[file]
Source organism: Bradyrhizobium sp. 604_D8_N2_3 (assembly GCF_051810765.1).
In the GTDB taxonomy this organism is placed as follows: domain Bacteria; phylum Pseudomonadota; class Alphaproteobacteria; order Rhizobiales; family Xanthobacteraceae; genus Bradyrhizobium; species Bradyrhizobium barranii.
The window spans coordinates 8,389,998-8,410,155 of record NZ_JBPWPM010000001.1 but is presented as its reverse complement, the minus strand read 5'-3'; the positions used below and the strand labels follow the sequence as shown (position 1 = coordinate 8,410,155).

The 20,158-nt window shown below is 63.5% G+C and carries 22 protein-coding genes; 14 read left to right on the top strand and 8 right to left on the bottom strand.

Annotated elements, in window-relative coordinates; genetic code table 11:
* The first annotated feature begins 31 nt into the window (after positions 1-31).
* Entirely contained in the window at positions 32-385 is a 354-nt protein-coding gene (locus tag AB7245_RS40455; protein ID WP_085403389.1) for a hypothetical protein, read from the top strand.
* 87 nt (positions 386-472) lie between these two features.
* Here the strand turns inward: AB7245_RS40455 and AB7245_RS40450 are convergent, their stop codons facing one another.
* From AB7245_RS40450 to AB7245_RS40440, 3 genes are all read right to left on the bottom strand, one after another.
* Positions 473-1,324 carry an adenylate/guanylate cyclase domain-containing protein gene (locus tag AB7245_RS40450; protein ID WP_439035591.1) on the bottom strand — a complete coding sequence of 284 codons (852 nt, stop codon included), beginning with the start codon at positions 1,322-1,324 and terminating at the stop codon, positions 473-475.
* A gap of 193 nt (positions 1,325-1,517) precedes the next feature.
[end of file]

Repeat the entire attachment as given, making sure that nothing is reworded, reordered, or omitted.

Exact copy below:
Source organism: Bradyrhizobium sp. 604_D8_N2_3 (assembly GCF_051810765.1).
In the GTDB taxonomy this organism is placed as follows: domain Bacteria; phylum Pseudomonadota; class Alphaproteobacteria; order Rhizobiales; family Xanthobacteraceae; genus Bradyrhizobium; species Bradyrhizobium barranii.
The window spans coordinates 8,389,998-8,410,155 of record NZ_JBPWPM010000001.1 but is presented as its reverse complement, the minus strand read 5'-3'; the positions used below and the strand labels follow the sequence as shown (position 1 = coordinate 8,410,155).

The 20,158-nt window shown below is 63.5% G+C and carries 22 protein-coding genes; 14 read left to right on the top strand and 8 right to left on the bottom strand.

Annotated elements, in window-relative coordinates; genetic code table 11:
* The first annotated feature begins 31 nt into the window (after positions 1-31).
* Entirely contained in the window at positions 32-385 is a 354-nt protein-coding gene (locus tag AB7245_RS40455; protein ID WP_085403389.1) for a hypothetical protein, read from the top strand.
* 87 nt (positions 386-472) lie between these two features.
* Here the strand turns inward: AB7245_RS40455 and AB7245_RS40450 are convergent, their stop codons facing one another.
* From AB7245_RS40450 to AB7245_RS40440, 3 genes are all read right to left on the bottom strand, one after another.
* Positions 473-1,324 carry an adenylate/guanylate cyclase domain-containing protein gene (locus tag AB7245_RS40450; protein ID WP_439035591.1) on the bottom strand — a complete coding sequence of 284 codons (852 nt, stop codon included), beginning with the start codon at positions 1,322-1,324 and terminating at the stop codon, positions 473-475.
* A gap of 193 nt (positions 1,325-1,517) precedes the next feature.